Morgan, a British national who intends to live and invest in The Gambia, has seen
the country as “the most highly organised” smallest of all mainland African
countries, with huge potentials for development.
The UK national, who is presently in The Gambia for the third time, said the country is among the places in Africa for corporations, world markets and growing economists to expand into for the country’s stability, peace and growth prospects.
Mr Morgan said in addition to The Gambia’s asset of stability, peace and growth potentials, the country needs few touches to make it even a greater destination for investment.
“The Gambia should build strong relations with neighbouring countries to build trade routes and create a larger workforce,” he said, adding that a new, powerful economy could be developed by replacing the Gambian currency, the Dalasi, with the ACE - African Central Economy. One hundred dalasis could be one ACE.
He further noted that it is high time Gambian families and individuals were taught to produce a business plan and on bookkeeping, and that those that produce good business plans could be offered grants and land to set up their own businesses.
The potential investor said the national broadcaster, GRTS, could also come up with a programme dubbed Gambia Got Talent, to showcase the talents of Gambians to the world at large.
“This could help The Gambia to soon find its most talented citizens in sport and education,” he said.
The UK national said The Gambia has huge potentials to manufacture and produce goods for export, and should do more to make this potential a reality.
In this vein, he said vehicle manufacturers could be encouraged to manufacture cars in The Gambia.
He further disclosed that already one company, Afri-Car, is working on that path as the growth potential in The Gambia, as in other emerging markets, remains “substantial”.
Africa, he said, is the next attractive continent for vehicle manufacturers to move into in a big way, because of its huge growth potential.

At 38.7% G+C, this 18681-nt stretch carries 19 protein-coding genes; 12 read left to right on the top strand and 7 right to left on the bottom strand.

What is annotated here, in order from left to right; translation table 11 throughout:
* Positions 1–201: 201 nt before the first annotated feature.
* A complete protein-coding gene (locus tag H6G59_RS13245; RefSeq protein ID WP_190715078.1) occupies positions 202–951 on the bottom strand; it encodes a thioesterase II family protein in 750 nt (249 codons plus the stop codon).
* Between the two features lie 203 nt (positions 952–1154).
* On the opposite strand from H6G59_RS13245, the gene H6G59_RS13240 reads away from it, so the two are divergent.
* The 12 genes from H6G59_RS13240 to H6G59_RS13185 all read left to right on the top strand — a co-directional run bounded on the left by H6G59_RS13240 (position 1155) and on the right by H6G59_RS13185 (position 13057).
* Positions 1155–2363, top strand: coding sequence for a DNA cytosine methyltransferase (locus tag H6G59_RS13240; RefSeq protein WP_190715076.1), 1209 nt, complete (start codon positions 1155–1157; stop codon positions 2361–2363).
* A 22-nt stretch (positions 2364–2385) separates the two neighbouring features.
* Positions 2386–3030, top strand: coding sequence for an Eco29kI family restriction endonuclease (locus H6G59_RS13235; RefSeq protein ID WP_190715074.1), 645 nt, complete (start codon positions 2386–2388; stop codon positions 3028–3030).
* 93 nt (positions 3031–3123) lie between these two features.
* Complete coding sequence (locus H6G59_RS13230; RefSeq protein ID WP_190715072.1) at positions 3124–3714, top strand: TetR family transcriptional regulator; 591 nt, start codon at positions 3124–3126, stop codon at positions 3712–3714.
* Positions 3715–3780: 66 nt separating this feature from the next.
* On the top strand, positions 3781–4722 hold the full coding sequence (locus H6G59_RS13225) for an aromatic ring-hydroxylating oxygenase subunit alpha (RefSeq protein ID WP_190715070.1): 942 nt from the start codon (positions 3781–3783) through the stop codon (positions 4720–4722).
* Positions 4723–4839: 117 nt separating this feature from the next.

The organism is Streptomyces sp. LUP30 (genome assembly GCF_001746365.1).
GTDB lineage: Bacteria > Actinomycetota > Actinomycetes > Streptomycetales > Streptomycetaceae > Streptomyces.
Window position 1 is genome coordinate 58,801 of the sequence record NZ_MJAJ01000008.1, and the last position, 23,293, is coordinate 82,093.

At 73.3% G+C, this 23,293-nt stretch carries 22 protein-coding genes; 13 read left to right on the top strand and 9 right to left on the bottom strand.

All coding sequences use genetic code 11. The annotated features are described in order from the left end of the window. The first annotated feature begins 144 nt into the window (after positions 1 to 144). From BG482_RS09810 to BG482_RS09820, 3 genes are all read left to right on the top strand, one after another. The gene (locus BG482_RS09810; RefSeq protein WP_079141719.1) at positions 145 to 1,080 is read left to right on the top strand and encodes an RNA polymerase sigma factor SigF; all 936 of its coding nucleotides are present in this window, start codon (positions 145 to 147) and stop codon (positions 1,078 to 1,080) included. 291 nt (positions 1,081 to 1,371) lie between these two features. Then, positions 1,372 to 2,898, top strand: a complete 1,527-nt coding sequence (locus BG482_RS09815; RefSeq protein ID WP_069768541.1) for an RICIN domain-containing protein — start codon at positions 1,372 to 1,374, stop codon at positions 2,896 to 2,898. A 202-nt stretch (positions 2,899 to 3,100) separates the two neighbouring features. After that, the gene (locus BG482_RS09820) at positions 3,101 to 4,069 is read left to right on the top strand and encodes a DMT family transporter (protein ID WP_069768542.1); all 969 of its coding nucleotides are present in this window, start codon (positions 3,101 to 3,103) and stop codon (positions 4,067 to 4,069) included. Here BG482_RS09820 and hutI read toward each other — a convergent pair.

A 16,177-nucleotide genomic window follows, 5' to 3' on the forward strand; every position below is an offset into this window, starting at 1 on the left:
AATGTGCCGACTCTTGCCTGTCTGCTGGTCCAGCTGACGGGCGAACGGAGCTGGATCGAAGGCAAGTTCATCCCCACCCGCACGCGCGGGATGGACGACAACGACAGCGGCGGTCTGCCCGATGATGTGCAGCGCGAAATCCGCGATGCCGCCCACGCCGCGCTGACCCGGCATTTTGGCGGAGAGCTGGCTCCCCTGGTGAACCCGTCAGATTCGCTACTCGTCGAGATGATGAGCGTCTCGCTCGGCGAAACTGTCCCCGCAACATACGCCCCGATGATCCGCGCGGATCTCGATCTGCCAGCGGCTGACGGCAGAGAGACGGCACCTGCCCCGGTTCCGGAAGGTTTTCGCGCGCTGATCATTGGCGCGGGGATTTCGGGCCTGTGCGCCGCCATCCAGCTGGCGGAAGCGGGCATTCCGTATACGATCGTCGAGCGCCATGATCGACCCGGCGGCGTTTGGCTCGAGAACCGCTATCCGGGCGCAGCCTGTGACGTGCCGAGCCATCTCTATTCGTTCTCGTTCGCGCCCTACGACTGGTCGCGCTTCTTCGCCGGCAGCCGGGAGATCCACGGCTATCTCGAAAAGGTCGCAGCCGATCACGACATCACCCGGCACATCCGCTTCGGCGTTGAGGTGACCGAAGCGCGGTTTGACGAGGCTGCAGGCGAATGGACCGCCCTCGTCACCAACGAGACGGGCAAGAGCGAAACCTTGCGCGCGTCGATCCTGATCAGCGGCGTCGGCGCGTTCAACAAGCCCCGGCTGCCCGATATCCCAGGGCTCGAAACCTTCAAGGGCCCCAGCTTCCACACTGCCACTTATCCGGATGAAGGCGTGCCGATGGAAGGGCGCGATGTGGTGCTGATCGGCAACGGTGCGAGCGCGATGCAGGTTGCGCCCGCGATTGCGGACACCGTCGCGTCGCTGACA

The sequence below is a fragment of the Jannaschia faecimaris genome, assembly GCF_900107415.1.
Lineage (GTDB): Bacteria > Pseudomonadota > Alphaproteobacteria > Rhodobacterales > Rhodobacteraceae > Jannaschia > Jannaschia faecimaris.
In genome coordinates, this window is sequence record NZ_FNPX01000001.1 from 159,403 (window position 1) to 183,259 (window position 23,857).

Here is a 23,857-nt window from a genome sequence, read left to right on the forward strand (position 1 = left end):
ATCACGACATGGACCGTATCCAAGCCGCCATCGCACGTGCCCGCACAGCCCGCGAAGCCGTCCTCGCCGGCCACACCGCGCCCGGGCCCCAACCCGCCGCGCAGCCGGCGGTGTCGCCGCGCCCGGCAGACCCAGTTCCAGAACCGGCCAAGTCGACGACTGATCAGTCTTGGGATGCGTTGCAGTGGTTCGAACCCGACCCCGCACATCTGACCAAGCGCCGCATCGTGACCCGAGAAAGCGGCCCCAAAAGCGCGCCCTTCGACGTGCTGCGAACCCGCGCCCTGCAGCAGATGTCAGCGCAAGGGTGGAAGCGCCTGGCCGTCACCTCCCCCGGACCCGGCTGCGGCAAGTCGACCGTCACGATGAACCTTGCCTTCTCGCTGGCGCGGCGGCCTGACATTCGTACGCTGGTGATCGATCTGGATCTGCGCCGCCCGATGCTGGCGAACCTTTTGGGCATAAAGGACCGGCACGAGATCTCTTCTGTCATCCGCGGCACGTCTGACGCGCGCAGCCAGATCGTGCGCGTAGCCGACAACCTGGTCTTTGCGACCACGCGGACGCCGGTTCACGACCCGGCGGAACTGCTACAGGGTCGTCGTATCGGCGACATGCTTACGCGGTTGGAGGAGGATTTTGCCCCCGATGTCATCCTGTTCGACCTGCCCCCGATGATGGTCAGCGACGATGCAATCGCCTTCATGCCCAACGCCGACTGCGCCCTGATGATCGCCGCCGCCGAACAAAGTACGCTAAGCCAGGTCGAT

In this new found interest by car manufacturers and other potential investors, Mr Morgan says, The Gambia is one of the best places for such investment, considering the country’s massive growth potential, its peace and security.
On education, the Loughborough University graduate in banking and finance said all the schools and universities in the country could be twinned with top foreign colleges to consolidate academic and professional courses, and to organise student exchanges to increase standards of the domestic learning institutions.
“All Gambians above working age could be awarded honorary degrees in social and cultural studies,” he said.
Mr Morgan said black people of the world could be encouraged to come to The Gambia to find their lost tribe, rebuilding links worldwide.
A new world trade centre could be built in The Gambia for international trade commerce, and to protect such a growing economy the Gambia Armed Forces (GAF) could be renamed the Black Watch.
The Black Watch would be made up of Royal Gambian commandos trained by British Royal marine commandos.
“The Black Watch could have brought back the 200 Nigerian girls [kidnapped by Boko Haram] at $1 million per girl, boosting the Gambian economy and gaining worldwide recognition and support,” he said.
“The Royal Gambian commandos could be given further training and experience by helping Park Rangers to protect precious African wildlife, hunted by professional bushman poachers,” he added.